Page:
There are very few examples of clear Papal resignations down through the centuries. Pope Celestine V who abdicated in 1294, and Pope Gregory XII who stepped down in 1415 are the best-known examples.

(Reporting by Stefano Ambrogi; Editing by Myra MacDonald)

Chile Missing Persons: Bio Bio River Area — John Dettwiler Rojas (Journalist) and family

EDITOR: I received this request for help in Spanish tonight; my Google translation into English follows:

‘Alabado sea el Señor.

Con el trágico terremoto que ha asolado a Chile en estos días he perdido todo contacto con la familia de mi hijo el Sr. Juan Dettwiler Rojas, periodista, que vive en una población que está a orillas del río Bio Bio. Les estaría muy agradecido si pudieran enviarme un recado si saben algo sobre ellos.’

Rough translation:

“With the tragic earthquake that struck Chile in those days I have lost contact with the family of my son Mr. John Dettwiler Rojas, a journalist who lives in a town that lies on the banks of the river Bio Bio. I would be grateful if you could send me a message if you know anything about them.”

I’m sending off for more specific information from John’s father Juan, but if you have any news on John and his family please post below/or click here and post. Also, if you would be kind enough to post this same information on your sites, e-mails lists, and chat rooms it would be most appreciated…

Thank you, Editor

Rebuilding the Church –“In Haiti, the church is like a central living womb for the community”

 

Rebuilding the Roman Catholic Church in Haiti — all but wiped out in the earthquake — will take years, but the process has already begun…  

   

Churches rising out of the ruins

BY JAWEED KALEEM AND FRANCES ROBLES  

jkaleem@MiamiHerald.com  

CONGREGATIONS CONTINUE: At St. Louis Roi church, the pews have been plucked from the rubble and are now lined up for outdoor services  

PORT-AU-PRINCE — Mass at Port-au-Prince’s Sacred Heart Catholic church is held under a UNICEF tarp beside Coleman tents. Open-air, it’s conducted near the statue of the Virgin Mary, one of the few church treasures to survive the Jan. 12 earthquake.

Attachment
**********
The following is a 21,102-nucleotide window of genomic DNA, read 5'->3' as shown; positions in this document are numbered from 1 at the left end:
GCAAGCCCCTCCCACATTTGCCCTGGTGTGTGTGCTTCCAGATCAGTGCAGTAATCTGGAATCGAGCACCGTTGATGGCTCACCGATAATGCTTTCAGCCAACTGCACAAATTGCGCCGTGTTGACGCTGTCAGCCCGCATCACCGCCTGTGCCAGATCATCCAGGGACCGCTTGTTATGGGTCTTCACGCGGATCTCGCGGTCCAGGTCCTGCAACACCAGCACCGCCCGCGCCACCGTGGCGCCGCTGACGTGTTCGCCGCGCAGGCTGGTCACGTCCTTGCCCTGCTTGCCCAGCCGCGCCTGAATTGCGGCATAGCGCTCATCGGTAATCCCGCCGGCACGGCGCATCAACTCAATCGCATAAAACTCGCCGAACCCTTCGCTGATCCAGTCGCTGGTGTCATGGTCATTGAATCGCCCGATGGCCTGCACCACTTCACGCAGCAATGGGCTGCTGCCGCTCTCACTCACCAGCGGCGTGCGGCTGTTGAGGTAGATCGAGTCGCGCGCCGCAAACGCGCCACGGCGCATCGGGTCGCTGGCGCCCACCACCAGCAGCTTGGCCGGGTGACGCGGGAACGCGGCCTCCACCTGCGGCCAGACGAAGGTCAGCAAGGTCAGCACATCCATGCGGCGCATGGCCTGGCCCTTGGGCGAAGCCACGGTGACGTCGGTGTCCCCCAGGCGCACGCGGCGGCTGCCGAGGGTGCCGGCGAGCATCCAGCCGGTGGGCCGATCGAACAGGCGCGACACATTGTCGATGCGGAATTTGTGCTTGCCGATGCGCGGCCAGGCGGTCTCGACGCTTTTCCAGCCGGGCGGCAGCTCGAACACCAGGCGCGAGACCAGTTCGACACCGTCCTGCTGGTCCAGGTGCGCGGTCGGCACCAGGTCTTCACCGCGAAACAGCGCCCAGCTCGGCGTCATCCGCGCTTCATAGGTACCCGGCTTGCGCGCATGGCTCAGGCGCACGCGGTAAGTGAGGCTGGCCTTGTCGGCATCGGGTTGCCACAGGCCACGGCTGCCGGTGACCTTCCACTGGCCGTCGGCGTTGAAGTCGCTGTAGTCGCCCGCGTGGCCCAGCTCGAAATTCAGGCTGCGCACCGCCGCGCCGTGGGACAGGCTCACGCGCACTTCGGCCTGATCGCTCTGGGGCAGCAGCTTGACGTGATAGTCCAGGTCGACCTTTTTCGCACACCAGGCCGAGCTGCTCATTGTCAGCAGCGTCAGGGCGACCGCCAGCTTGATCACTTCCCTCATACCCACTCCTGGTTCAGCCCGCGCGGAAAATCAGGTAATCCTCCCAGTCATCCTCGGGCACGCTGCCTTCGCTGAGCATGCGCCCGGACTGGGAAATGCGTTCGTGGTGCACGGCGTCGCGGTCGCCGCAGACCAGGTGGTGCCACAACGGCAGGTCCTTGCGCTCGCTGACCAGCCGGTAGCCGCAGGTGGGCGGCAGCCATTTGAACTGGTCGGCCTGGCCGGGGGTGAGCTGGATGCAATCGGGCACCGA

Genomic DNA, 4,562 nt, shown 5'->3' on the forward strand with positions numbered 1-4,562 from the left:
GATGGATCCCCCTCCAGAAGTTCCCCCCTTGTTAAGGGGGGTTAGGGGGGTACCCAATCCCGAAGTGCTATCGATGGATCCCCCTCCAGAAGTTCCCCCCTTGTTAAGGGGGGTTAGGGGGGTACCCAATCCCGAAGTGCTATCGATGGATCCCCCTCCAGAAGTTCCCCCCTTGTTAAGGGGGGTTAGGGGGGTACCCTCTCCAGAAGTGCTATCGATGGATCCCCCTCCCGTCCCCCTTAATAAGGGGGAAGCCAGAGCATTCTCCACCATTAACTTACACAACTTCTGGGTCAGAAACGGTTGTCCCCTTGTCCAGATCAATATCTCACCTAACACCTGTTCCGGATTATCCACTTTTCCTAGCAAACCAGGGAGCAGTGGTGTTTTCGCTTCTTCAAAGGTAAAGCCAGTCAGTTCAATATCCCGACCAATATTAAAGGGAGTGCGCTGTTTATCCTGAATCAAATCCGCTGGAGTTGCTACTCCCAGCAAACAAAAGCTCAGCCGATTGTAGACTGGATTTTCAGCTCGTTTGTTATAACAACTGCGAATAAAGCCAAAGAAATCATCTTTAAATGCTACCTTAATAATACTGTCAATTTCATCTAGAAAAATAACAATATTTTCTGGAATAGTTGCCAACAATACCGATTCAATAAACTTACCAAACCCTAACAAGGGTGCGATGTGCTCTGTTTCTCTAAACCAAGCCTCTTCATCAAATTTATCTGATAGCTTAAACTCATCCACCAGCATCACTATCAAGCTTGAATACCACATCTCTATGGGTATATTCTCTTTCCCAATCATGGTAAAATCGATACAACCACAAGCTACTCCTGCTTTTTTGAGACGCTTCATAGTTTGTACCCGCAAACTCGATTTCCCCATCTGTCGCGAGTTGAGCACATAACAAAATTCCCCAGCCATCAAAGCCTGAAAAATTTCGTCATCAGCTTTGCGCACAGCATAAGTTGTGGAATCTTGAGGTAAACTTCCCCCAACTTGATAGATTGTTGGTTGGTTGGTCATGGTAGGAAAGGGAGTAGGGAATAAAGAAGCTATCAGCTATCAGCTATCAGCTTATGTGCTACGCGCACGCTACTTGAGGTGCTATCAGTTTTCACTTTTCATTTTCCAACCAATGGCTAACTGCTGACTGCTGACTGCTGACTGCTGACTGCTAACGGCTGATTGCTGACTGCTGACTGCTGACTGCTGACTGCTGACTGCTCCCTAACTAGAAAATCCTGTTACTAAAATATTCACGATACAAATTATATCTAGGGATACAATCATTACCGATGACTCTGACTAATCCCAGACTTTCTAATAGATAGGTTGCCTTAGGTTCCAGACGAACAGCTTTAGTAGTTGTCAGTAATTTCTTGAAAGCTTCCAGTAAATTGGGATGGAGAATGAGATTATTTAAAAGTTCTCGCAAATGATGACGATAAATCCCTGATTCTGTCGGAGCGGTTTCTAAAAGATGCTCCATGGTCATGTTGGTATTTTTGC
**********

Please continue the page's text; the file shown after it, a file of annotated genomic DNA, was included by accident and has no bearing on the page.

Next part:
“We don’t have anything else,” said Bertta Chery, who recently attended a service amid the ruins of the 105-year-old house of worship, one of Haiti’s most treasured. “We are all in the streets.”  

With dozens of others, all dressed in their Sunday best, she prayed for the dead, for the living and — in a deeply faithful country where three out of five people are Catholic and most others are Protestant — for churches to rise again.  

More than three weeks after disaster shattered Haitian life, the Archdiocese of Port-au-Prince, the U.S. Catholic church and the Vatican have quietly begun the task of rebuilding the Catholic church in Haiti, arguably the country’s hardest-hit institution. Churches of other denominations are also looking toward reconstruction.  

Sacred Heart was among at least 60 Catholic churches that collapsed in the 7.0 quake that killed more than 100 nuns and priests and the top church leadership. It’s estimated that seven out of every 10 Catholic churches were lost. Damage estimates run in the tens of millions of dollars.  

The earthquake is believed to be the most devastating natural disaster to hit a Catholic diocese, said Bishop Joseph Lafontant. With the death of the archbishop and vicar general of Port-au-Prince, Lafontant is now one of the church’s top leaders in Haiti.  

“As for material things — we can rebuild,” he said last week during a break from a daylong meeting with surviving priests. “In lives, the archdiocese suffered.”  

In a country where the government has always struggled to provide even the most basic services, the Catholic Church has always been a lifeline — it runs schools, hospitals, orphanages and charities.  

“In Haiti, the church is like a central living womb for the community,” said the Rev. Reginald Jean-Mary of Miami’s Notre Dame d’Haiti church, who has been conducting prayers and officiating funerals at Our Lady of the Miraculous Medal Church in Port-au-Prince.  

Complicating matters is the migration of tens of thousands of Haitians from Port-au-Prince, the church’s nerve center, to provincial towns and rural areas less impacted by the quake.  

The Catholic church is less entrenched there, straining the limited resources even further. Protestant missionaries have taken up some of the slack.  

HELP FROM OUTSIDE  

“We’re talking about tens if not hundreds of millions of dollars of damage,” said the Rev. Andrew Small of the United States Conference of Catholic Bishops, speaking only of the damage to church structures. The Vatican has tasked the U.S. church with spearheading reconstruction in Haiti, and Small is leading that effort.  

Last week, Bishop Pierre Andre-Dumas of the Diocese of Anse–Veau et Miragone in western Haiti, met with Pope Benedict XVI and international Catholic leaders in Italy and appealed for aid to rebuild the Haitian church. Catholic groups around the world are beginning to respond.